Work Backwards From The Customer

At the 1996 Microsoft Professional Developer Conference (PDC) I stood up in front of 8,000 customers and announced what I’d been working on for the previous two years: the Distributed Component Object Model (DCOM). On stage, in front of all those people, we wrote and demoed code running on one Windows 95 PC talking over the network to code on other PCs. This was back in the day when being able to write programs that worked across a …Continue reading

MCE Controller V2 Released

I spent some time the last few weekends hacking on a product I first developed in 2004: MCE Controller. MCE Controller lets you control a Windows Home Theater PC (or any PC) over the network. It runs in the background listening on the network (or serial port) for commands. It then translates those commands into actions such as keystrokes, text input, and the starting of programs. Any remote control, home control system, or application that can …Continue reading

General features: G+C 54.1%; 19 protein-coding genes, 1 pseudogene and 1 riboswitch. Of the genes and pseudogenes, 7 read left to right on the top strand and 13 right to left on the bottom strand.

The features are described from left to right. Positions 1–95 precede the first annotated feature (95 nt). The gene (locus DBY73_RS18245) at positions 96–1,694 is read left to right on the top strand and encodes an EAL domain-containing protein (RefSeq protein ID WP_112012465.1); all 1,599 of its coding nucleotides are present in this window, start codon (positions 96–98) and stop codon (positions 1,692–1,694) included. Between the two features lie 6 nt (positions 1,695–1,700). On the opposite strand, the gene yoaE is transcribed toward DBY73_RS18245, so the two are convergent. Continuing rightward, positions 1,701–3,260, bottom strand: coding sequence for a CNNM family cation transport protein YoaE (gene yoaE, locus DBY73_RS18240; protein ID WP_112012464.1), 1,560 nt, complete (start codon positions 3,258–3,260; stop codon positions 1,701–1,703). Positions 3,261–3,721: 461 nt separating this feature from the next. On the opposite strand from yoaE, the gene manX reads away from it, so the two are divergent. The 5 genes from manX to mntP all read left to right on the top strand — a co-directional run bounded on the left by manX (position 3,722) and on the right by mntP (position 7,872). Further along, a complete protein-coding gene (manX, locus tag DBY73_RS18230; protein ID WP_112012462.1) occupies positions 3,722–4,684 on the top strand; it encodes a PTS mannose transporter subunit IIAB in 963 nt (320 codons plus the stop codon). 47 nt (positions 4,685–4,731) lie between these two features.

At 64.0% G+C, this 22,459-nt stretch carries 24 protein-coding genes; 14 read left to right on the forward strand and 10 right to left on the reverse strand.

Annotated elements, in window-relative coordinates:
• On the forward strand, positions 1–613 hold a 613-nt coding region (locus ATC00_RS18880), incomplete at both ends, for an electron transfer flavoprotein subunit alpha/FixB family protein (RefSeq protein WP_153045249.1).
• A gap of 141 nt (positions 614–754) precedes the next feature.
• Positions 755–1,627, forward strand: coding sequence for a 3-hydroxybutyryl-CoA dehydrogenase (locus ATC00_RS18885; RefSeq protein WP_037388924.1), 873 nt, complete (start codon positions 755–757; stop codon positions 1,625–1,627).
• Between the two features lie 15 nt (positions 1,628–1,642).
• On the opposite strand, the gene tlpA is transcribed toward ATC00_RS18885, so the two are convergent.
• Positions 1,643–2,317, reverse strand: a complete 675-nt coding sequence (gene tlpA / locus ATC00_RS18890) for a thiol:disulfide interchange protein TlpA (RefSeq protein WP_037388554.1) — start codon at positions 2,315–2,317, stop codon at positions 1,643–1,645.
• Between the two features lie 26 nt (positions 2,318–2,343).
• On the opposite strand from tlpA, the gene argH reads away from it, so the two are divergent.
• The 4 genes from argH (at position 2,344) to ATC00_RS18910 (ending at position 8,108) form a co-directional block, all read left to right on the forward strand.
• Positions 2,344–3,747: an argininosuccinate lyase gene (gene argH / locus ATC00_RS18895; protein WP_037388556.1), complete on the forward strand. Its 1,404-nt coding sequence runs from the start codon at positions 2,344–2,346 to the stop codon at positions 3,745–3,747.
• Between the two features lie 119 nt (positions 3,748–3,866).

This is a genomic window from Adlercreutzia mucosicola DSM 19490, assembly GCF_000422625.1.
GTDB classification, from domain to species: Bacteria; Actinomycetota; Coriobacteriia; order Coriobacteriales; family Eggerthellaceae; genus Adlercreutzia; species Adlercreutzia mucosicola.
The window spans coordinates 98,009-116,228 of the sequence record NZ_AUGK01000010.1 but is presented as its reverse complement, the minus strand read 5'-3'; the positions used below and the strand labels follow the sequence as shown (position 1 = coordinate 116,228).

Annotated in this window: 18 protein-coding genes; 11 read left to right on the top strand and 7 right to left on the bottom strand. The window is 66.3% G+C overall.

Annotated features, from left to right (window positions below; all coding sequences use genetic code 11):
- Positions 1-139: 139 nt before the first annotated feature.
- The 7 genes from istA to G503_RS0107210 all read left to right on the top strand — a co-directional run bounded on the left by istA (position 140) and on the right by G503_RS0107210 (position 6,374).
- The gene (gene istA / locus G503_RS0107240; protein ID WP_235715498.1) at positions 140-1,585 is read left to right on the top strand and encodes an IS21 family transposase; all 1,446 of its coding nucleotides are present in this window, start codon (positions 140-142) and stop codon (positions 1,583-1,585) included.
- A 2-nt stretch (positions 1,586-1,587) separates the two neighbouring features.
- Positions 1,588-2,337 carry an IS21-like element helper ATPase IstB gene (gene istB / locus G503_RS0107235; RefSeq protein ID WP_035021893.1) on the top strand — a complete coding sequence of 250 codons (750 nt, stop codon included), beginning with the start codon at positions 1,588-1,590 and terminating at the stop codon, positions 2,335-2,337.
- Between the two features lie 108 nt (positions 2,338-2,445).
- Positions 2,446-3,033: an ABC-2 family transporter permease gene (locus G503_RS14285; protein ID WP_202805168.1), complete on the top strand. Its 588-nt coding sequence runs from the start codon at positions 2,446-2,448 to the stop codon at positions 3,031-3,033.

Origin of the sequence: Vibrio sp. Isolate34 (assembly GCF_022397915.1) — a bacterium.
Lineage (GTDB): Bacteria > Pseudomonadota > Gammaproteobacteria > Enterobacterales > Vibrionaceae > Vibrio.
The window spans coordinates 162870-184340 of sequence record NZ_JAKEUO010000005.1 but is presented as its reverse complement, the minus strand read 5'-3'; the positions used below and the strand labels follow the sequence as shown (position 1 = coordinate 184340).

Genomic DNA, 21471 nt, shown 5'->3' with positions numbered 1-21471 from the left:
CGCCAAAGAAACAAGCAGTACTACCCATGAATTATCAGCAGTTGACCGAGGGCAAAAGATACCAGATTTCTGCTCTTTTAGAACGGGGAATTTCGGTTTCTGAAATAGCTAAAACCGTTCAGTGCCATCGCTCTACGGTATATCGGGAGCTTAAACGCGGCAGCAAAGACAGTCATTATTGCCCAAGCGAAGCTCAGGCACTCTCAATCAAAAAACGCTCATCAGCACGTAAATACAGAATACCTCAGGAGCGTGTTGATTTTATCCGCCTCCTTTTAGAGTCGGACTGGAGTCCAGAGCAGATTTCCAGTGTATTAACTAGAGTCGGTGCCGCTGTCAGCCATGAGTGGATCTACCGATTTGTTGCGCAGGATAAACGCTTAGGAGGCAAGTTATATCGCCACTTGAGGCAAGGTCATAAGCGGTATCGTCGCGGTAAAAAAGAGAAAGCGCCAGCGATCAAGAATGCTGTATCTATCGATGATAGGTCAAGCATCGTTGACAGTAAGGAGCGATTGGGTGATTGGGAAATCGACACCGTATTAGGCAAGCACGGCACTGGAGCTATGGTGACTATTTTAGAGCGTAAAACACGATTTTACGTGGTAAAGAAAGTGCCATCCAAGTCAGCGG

Have Specific Conversations, not General Conversations

If you are discussing a topic with colleagues, it’s almost always better to have a specific conversation instead of a general conversation. General Conversation Specific Conversation “We need to figure out how to scrub all open bugs.” Followed by a lot of non-specific debate… “There are 42 open bugs. 42 bugs fit on one screen in Excel. Lets look at them all right now and see if there’s a pattern.” “Customers are angry. We need …Continue reading

Kindel’s 2nd Law